Prevent Headaches, Strengthen Your Password
|If you invited us to try to crack your password, how many guesses do you think it you would take us before we got it right?|
Let’s see, this is what we would give try first (and this information is not that difficult to obtain). Once we get the password on one of your accounts, I am sure we would be able to get into your e-mail, computer, or online banking.
Your partner, child, or pet’s name, possibly followed by a 0, 1, 2, or 3 since they are always requiring a number.
The last 4 digits of your social security number
Your city, college, or football team name
Date of birth (yours, partner’s, or childs)
Statistically, that should cover more than 20% of you. But don’t worry; there are other tools that hackers, and not the ethical kind have at their disposal. Insecure.org provides a treasure trove of free password cracker/Brute Force attack applications where a piece of software can try many thousands of combinations of passwords against your account.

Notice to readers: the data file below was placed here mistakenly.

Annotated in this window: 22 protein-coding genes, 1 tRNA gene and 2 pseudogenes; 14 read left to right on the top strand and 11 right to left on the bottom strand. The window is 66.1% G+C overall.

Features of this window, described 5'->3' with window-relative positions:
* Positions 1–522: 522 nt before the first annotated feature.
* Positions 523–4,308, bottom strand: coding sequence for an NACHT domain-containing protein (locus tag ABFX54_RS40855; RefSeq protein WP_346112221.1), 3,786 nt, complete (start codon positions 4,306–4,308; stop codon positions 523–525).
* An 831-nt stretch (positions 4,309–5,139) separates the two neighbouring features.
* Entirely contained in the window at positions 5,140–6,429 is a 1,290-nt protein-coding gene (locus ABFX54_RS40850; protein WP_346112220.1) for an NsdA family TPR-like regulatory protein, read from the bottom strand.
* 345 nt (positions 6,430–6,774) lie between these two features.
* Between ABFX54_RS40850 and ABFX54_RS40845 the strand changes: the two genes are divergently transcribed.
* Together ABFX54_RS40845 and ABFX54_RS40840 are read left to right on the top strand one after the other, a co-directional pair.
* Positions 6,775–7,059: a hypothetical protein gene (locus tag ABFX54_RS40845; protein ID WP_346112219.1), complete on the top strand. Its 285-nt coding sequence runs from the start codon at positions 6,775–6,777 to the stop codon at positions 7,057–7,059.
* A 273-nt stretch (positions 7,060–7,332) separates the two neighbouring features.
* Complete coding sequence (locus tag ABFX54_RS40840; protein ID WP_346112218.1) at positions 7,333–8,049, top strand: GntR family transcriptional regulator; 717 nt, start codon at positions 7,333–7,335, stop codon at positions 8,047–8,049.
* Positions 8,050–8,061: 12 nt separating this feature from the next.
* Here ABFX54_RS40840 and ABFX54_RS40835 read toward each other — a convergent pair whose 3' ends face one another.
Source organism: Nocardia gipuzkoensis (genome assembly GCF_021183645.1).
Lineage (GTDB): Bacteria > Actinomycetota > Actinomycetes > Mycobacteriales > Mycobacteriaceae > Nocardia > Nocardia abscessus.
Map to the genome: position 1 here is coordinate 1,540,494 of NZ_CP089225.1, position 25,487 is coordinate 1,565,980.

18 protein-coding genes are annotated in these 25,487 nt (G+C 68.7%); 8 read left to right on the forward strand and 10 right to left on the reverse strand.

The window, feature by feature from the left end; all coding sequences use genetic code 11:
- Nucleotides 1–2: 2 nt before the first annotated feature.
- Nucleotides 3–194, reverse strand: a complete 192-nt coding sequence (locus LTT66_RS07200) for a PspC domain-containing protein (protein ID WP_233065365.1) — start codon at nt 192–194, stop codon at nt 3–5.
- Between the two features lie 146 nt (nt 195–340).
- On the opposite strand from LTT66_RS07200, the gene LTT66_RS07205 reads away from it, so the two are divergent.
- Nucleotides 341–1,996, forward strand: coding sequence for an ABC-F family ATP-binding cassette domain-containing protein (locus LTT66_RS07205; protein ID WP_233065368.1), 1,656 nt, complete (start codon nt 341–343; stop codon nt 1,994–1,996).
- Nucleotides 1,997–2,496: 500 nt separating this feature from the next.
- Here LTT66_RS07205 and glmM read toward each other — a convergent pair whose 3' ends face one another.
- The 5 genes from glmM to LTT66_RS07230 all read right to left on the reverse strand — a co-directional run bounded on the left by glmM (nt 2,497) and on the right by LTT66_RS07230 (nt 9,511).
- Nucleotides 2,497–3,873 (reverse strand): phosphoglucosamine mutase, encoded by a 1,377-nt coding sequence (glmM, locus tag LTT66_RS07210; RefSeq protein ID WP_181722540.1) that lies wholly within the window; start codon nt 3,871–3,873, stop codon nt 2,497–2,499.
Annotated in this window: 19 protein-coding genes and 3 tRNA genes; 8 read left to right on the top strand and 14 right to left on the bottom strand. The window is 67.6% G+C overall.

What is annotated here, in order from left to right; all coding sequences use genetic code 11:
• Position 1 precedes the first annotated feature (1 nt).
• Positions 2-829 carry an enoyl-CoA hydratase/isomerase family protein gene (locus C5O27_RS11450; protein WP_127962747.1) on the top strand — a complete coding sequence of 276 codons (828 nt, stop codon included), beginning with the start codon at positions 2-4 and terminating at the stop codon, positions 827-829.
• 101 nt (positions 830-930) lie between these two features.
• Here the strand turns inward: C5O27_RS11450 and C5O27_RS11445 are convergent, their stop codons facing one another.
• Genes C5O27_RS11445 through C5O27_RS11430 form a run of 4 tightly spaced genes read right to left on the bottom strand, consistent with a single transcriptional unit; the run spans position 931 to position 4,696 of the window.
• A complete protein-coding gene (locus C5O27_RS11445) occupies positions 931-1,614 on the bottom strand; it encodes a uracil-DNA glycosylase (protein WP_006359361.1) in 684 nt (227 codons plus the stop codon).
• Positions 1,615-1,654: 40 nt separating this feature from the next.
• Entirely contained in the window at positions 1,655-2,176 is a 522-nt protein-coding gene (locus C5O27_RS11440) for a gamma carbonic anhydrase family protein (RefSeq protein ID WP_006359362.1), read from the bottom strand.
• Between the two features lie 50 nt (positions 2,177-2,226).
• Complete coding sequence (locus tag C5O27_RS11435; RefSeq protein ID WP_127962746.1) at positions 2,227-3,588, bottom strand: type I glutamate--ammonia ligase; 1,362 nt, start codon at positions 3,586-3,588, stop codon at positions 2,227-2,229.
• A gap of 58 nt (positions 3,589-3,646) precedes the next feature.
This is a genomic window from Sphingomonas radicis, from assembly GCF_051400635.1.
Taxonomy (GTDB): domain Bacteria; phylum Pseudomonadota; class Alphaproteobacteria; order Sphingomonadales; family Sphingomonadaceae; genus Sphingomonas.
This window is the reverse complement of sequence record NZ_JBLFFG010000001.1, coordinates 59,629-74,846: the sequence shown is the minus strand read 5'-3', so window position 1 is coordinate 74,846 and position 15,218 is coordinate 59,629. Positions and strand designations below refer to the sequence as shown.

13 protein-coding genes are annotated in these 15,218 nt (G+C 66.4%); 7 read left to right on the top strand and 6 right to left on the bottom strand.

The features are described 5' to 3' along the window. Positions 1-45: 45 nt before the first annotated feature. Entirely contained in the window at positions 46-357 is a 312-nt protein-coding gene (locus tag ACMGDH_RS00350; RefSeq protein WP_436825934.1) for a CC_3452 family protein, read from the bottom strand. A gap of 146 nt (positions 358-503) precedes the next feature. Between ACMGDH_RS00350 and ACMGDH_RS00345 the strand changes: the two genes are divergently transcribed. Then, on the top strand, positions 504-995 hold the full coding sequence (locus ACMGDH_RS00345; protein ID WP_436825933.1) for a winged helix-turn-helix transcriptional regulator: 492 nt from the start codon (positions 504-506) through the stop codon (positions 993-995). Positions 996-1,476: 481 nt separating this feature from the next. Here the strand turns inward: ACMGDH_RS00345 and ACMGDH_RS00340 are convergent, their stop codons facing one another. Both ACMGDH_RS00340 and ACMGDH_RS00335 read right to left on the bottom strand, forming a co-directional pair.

Here are some password tips:
Randomly substitute numbers for letters that look similar. The letter 'o' becomes the number '0?, or even better an '@' or '*'. (i.e. – b@r5t001... like barstool)
Randomly throw in capital letters (i.e. - B@r5t001)
Think of something you were attached to when you were younger, but DON'T CHOOSE A PERSON'S NAME! Every name plus every word in the dictionary will fail under a simple brute force attack.
Maybe a place you loved, or a specific car, an attraction from a vacation, or a favorite restaurant?
You really need to have different username / password combinations for everything. Remember, the technique is to break into anything you access just to figure out your standard password, then compromise everything else. This doesn't work if you don't use the same password everywhere.
Once you've thought of a password, try Microsoft's password strength tester (https://www.microsoft.com/security/pc-security/password-checker.aspx) to find out how secure it is.